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Pulling the Devil's Kingdom DownThe Salvation Army in Victorian Britain$
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Pamela Walker

Print publication date: 2001

Print ISBN-13: 9780520225916

Published to California Scholarship Online: March 2012

DOI: 10.1525/california/9780520225916.001.0001

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Authority and Transgression

Authority and Transgression

The Lives of Maud Charlesworth, Effie Anthon, and Rebecca Jarrett

Chapter:
Five Authority and Transgression
Source:
Pulling the Devil's Kingdom Down
Author(s):

Pamela J. Walker

Publisher:
University of California Press
DOI:10.1525/california/9780520225916.003.0005

The Salvation Army believed that the rescue work they carried out was urgent, it was a compelling extension of its spiritual mission. However, as much as the Maiden Tribute case raised public awareness of the Army's rescue work, it also sparked public outrage. These events created a particular challenge for women Salvationists. They exercised their spiritual and sacred authority within a context complicated by accusations of sexual impropriety, excessive public prominence, and expectations of maternal affection and spiritual responsibility. The biographies of three women in this chapter associated with the Army suggest how these issues shaped their careers as Salvationists: Maud Charlesworth, Effie Anthon, and Rebecca Jarrett. In some respects, each woman differed from the typical Hallelujah Lass, but these particularly well-documented lives reveal how Salvationists negotiated the tensions their work and lives engendered.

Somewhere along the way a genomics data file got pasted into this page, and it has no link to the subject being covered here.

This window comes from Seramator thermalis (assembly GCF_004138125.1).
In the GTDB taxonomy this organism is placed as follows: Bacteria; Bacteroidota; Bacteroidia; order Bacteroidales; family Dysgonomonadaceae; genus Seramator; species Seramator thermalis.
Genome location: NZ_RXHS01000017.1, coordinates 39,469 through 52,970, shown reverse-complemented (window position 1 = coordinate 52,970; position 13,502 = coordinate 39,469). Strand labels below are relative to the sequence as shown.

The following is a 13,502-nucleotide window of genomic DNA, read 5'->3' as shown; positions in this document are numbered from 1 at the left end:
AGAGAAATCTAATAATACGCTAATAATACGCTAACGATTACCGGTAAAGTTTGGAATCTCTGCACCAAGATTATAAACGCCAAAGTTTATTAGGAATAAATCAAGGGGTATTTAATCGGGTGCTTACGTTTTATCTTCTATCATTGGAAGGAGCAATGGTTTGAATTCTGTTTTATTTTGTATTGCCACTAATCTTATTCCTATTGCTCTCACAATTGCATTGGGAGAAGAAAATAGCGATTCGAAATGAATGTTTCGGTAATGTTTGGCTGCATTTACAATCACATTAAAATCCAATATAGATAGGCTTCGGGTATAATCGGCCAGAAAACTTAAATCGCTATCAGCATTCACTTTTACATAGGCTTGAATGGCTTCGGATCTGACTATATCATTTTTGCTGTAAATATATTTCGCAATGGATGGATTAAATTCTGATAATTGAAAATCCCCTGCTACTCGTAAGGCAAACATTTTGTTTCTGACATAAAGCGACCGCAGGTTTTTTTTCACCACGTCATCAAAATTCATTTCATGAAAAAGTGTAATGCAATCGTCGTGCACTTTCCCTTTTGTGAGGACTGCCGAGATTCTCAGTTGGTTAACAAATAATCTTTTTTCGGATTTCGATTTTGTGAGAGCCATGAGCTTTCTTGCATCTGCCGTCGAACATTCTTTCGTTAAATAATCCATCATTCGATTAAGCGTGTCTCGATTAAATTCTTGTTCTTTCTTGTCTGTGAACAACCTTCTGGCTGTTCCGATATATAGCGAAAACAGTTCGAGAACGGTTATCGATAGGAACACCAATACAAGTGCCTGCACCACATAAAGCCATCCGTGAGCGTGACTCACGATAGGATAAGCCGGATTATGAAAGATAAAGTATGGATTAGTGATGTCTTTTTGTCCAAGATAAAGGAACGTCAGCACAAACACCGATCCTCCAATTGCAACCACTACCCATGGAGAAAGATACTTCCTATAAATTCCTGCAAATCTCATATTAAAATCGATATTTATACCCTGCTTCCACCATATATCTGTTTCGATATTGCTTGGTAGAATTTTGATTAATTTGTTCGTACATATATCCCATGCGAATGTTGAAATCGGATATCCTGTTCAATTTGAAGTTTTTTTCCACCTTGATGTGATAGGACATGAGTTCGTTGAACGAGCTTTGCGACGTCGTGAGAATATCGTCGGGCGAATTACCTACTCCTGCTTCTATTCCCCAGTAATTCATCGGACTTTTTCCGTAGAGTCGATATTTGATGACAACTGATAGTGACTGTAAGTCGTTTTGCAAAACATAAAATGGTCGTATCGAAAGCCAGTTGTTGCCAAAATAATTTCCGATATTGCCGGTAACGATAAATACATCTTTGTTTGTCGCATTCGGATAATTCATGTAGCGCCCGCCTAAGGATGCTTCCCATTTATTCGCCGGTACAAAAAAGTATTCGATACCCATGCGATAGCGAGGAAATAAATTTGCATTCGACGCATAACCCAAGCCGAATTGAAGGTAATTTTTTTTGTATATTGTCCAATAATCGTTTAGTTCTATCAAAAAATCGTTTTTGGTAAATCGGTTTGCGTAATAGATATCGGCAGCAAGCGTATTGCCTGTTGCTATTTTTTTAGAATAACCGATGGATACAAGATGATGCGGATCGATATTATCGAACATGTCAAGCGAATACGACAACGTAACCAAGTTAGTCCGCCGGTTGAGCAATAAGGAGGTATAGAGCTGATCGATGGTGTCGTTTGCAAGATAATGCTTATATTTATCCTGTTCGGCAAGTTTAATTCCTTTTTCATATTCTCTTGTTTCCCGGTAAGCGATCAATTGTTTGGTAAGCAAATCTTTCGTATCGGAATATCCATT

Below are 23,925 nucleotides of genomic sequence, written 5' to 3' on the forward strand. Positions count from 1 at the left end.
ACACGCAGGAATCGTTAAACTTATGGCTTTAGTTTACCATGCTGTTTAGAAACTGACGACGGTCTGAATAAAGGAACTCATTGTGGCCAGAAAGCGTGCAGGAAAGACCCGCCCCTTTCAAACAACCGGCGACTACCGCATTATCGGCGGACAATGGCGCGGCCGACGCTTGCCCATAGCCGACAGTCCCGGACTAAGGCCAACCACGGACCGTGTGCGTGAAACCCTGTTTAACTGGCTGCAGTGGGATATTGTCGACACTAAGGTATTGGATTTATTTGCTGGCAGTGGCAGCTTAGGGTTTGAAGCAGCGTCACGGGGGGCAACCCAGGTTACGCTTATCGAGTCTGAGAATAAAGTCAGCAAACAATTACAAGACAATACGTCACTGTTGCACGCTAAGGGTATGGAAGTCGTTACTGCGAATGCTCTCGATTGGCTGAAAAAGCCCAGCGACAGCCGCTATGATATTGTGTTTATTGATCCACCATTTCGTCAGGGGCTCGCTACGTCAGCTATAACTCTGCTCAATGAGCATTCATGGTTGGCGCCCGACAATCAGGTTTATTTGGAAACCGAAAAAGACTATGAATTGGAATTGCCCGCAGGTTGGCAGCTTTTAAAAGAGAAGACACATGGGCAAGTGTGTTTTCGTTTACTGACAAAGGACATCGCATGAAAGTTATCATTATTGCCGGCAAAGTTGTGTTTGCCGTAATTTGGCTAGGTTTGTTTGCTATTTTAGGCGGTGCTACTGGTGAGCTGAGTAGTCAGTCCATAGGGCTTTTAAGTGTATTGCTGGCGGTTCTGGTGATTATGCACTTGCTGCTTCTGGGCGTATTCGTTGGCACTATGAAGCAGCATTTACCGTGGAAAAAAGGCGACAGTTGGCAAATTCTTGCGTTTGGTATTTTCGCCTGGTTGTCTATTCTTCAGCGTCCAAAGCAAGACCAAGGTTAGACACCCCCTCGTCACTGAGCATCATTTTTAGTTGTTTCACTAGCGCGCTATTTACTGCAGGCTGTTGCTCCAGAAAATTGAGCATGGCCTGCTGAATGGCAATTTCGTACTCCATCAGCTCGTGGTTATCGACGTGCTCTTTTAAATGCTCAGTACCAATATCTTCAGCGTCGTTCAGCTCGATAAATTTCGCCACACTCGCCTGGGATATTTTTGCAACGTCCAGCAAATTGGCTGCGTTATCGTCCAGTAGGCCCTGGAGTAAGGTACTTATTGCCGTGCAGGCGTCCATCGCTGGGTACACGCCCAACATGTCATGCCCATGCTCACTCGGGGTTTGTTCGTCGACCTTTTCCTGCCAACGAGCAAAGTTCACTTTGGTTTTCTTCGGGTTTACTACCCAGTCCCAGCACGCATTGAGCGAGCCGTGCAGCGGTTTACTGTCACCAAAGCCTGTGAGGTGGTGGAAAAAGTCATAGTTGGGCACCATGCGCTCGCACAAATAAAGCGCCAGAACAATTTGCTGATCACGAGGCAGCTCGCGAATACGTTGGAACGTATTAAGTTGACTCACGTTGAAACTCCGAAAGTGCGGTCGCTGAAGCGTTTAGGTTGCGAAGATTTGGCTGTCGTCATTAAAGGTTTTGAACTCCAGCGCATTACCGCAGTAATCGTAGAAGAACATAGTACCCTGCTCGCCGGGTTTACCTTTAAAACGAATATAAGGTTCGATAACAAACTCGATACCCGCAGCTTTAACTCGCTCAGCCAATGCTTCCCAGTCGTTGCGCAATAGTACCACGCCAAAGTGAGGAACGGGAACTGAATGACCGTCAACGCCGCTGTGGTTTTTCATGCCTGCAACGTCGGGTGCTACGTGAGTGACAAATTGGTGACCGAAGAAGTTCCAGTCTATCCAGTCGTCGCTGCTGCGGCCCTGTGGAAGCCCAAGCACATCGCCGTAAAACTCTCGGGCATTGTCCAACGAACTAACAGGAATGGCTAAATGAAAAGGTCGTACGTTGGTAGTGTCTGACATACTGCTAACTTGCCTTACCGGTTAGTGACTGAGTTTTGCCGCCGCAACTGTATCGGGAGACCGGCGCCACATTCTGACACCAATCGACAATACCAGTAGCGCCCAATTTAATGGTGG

Keywords:   Salvation Army, mission, Maiden Tribute, Salvationists, Maud Charlesworth, Effie Anthon, Rebecca Jarrett, Hallelujah Lass

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